IE 11 is not supported. For an optimal experience visit our site on another browser.

Texas teen is a real-world 'Guitar Hero'

On May 17, 13-year-old Danny Johnson sat down in front of an Xbox 360 at The Guitar Hero 24 Hour Marathon in Dallas and completely shredded “Through the Fire and Flames.” For this feat of finger acrobatics, he earned a score of 890,971 points — and snagged the world record.
Image: Danny Johnson
Danny Johnson, 13, broke the world record in "Guitar Hero" at the "Guitar Hero" 24 Hour Marathon in Dallas, Texas, May 17, 2008.Scott Johnson

On May 17, 13-year-old Danny Johnson sat down in front of an Xbox 360 at The Guitar Hero 24 Hour Marathon in Dallas and completely shredded “Through the Fire and Flames.” On expert.

For this feat of finger acrobatics, he earned a score of 890,971 points — and snagged the world record. If that weren’t impressive enough, dig this: Danny strummed his first virtual note just nine months ago.

If you’ve never seen someone play “Through the Fire and Flames” on the expert setting, you should. In fact, of Danny’s record-breaking quest, as taped by older brother Scotty (himself a “Guitar Hero” ace).  Even if you think video games are the root of all societal evil, you can’t help but be impressed.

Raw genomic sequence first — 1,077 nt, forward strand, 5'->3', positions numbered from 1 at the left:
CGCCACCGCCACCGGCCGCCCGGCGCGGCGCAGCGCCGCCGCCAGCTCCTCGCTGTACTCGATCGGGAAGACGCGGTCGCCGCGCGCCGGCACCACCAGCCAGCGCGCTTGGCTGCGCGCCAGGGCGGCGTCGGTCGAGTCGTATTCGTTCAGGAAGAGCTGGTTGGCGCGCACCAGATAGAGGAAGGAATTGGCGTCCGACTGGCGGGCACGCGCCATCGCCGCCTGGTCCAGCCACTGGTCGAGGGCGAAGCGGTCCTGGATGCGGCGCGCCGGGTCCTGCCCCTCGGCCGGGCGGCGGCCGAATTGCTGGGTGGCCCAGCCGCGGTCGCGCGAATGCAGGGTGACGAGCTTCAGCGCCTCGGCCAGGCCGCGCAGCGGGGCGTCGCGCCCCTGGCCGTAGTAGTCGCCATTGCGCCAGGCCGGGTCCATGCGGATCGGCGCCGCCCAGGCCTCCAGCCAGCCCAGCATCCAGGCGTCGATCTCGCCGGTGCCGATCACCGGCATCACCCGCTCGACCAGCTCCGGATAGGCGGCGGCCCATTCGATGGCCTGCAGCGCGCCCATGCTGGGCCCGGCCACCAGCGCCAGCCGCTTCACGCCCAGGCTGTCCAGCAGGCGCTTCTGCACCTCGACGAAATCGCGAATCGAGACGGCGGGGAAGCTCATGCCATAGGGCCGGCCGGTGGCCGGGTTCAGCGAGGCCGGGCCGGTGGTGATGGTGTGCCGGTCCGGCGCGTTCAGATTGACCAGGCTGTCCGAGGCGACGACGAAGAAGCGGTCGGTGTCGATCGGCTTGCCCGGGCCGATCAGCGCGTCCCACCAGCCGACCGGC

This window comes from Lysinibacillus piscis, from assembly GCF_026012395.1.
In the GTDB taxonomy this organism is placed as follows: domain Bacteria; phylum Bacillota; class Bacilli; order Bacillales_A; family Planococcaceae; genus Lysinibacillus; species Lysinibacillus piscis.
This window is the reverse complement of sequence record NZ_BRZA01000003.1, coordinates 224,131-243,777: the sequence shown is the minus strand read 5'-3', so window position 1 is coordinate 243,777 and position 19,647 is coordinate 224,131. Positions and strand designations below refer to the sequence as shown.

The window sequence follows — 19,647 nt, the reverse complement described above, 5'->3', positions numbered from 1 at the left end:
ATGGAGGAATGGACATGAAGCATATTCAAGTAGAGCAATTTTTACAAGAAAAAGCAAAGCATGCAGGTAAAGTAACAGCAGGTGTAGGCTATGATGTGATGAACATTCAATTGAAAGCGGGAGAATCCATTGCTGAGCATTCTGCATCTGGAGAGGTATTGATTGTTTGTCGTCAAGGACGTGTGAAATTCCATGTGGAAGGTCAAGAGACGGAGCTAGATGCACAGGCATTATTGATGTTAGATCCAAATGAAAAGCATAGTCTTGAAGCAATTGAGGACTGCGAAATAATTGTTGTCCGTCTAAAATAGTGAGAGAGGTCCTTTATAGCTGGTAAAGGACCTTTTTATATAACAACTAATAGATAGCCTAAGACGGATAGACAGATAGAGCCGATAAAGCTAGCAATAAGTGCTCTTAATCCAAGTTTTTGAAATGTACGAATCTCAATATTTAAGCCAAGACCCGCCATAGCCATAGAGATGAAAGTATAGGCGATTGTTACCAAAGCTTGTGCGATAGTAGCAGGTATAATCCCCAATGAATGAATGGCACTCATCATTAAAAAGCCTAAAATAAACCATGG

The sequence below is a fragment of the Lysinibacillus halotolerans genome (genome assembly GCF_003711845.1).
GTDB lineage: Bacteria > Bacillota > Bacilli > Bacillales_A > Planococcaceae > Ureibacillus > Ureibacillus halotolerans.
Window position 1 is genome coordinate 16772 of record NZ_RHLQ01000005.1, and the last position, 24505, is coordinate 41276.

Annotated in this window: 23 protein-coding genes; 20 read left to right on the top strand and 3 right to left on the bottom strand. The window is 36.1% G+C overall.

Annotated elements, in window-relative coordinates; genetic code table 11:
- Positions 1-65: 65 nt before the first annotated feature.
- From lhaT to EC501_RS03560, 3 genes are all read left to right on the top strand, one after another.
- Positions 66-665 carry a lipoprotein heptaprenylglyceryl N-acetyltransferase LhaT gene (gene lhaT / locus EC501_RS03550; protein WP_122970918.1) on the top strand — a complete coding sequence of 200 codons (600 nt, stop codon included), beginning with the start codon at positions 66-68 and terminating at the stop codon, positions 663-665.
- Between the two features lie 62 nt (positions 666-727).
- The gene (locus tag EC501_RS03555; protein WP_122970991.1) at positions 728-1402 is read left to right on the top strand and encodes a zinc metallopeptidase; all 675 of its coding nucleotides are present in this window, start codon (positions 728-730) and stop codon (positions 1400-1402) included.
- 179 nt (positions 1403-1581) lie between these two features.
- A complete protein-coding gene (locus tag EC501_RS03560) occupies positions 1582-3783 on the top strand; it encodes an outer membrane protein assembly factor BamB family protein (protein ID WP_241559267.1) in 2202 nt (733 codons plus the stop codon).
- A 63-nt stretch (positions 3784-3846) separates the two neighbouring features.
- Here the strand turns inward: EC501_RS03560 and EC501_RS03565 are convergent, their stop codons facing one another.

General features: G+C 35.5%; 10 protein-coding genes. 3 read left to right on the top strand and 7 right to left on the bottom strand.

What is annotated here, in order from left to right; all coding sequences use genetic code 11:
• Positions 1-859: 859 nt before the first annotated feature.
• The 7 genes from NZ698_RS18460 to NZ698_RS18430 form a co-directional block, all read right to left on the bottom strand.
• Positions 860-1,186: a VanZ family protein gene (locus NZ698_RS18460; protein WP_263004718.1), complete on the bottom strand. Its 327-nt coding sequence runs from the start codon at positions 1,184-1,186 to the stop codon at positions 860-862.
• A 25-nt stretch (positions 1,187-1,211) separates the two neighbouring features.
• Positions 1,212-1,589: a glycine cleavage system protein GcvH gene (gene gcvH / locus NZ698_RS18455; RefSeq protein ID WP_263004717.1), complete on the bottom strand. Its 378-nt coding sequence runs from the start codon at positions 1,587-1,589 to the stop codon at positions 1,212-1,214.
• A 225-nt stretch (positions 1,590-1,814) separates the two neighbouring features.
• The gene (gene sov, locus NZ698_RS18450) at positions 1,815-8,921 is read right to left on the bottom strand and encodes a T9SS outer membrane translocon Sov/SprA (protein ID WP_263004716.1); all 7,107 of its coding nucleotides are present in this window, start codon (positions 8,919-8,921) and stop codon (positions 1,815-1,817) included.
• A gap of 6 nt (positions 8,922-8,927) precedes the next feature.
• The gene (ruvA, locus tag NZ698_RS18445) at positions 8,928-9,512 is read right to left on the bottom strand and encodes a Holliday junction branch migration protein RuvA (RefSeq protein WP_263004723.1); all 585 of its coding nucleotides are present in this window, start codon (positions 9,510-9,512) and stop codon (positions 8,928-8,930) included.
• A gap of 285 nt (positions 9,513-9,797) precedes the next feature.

But after he finished the mind-bending metal song. He looks … kind of bummed.

“I could have done better,” he told me. “I missed a bunch of notes.”

“Through the Fire and Flames,” by British band DragonForce, is the Mt. Everest of “Guitar Hero,” the peak all bad-ass plastic axemen (and women) want to bag. It’s an avalanche of heavy-metal madness, nearly eight minutes long with 3,722 notes. Danny says he’s played it somewhere between 300 and 500 times since he discovered “Guitar Hero.”

It’s not his favorite song in the game — not even close. He prefers Def Leppard’s “Rock of Ages.”

“It’s a really good song. I can’t believe they actually put a good song on ‘Guitar Hero,’” he says.

Danny knows from good songs. He’s an accomplished pianist, drummer and oboe player. And Scott, Danny’s father, has played a real guitar for over 40 years.  “’Guitar Hero’ is way harder than a real guitar,” says dad.

Dad got a sense of his son’s talent for the game during an Xbox Live Super Bowl event where gamers played the creators of their favorite games. “I didn’t know about ‘Guitar Hero,’” says Scott. “I’m in the granite business.”

But “Dev2,” Danny’s online opponent, clued Scott in to the fact that his son was pretty darned good. The best player he’d ever played against, actually.

“He told me, ‘If your son was 18 years old, I’d say come up to Albany, New York and get him a job as a beta tester,’” Scott recalls.

Instead, Danny started entering contests. The first was a local GameStop midnight madness event for the release of “Guitar Hero III,” where he won a gift certificate. At a “Guitar Hero” contest at the Texas Rockfest in March, he won a custom-made Gibson Epiphone guitar and “destroyed the competition,” according to dad.